[an error occurred while processing this directive]
BBC News
Launch consoleBBC News in video and audio
Last Updated: Wednesday, 5 October 2005, 16:40 GMT 17:40 UK
Life's a dream on fantasy island
Nick Parry
BBC Wales News Website

Dave Milborrow and Jo Havard
I think the thing I will miss most is just getting up and going for a walk around and seeing what different birds are here
Jo Havard
There's no electricity or running water - and supplies arrive depending on the weather - but for Jo Havard and Dave Milborrow life on Skokholm is ideal.

They are just completing their first season as the only two permanent summer residents on the Pembrokeshire island.

Hosts and caterers to the 300 plus people who made boat crossing to stay on the nature reserve this year.

Equally important they maintain and manage the island and monitor its plants and wildlife.

"Last year we were both out here for three months as assistant wardens," said Dave.

"It's not an easy way of life but it's a very simple way of life. It's very uncomplicated.

"Yes it's a bit isolated but there are different people as there is a new group coming through each week.

"It's a good laugh when there's a nice group of people here, when you are sat around the table in the evening it's good fun.

The supply boat arriving at Skokholm
Supplies are brought to Skokholm by boat (weather permitting)

"I was brought up in the countryside and it's different wildlife here but I think to learn about something different is a good thing."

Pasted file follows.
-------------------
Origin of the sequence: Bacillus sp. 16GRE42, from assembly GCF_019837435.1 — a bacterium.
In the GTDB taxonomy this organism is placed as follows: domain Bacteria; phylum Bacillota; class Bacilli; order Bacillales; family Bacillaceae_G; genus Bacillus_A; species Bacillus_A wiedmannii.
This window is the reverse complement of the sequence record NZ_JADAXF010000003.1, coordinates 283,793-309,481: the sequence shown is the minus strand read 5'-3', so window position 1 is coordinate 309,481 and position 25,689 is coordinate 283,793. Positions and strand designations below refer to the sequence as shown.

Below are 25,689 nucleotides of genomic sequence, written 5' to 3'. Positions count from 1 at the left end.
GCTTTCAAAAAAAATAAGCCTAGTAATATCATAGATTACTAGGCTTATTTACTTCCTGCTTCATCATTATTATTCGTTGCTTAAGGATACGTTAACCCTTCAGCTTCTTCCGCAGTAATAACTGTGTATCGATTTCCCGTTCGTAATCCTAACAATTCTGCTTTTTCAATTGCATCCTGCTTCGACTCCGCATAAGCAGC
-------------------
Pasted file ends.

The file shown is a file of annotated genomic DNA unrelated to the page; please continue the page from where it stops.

Dave's job title is visitor services officer which means he looks after the guests that stay each week. They can be families, bird watchers, artists or single people looking to get away from it all for a few days.

He cooks the three main meals of the day, acts as general handyman and helps Jo, who is the warden, with the day to day management of the island.

Jo, who studied as marine biologist, said her post on Skokholm - three miles off Milford Haven - was her ideal job.

'Miss the quiet'

Apart from a few days off in the summer neither has been back to the mainland.

An aerial view of Skokholm Island, off Pembrokeshire. Photograph: Sid Howells

Jo said the only time they had seen television was when repairmen visited the lighthouse for a week on the other side of the island.

"We watched the Pope being inaugurated in the lighthouse which was a bit surreal," she said.

"We have everything we need to get by so I guess we have become use to it.

"I was brought on a farm and Dave was brought up in a very rural part of Kent so I guess we are used to not being in a town, not having cinemas and pubs nearby."

They will both leave the island for the winter but are returning to the same jobs in the spring.

"I think the thing I will miss most is just getting up and going for a walk around and seeing what different birds are here. And I'll miss the quiet and just being out in such a beautiful place."

Trust's 750,000 bid for Skokholm
05 Oct 05 |  South West Wales
'Oldest' sea bird alive and well
02 Jul 04 |  North West Wales

Has China's housing bubble burst?
How the world's oldest clove tree defied an empire
Why Royal Ballet principal Sergei Polunin quit


Americas Africa Europe Middle East South Asia Asia Pacific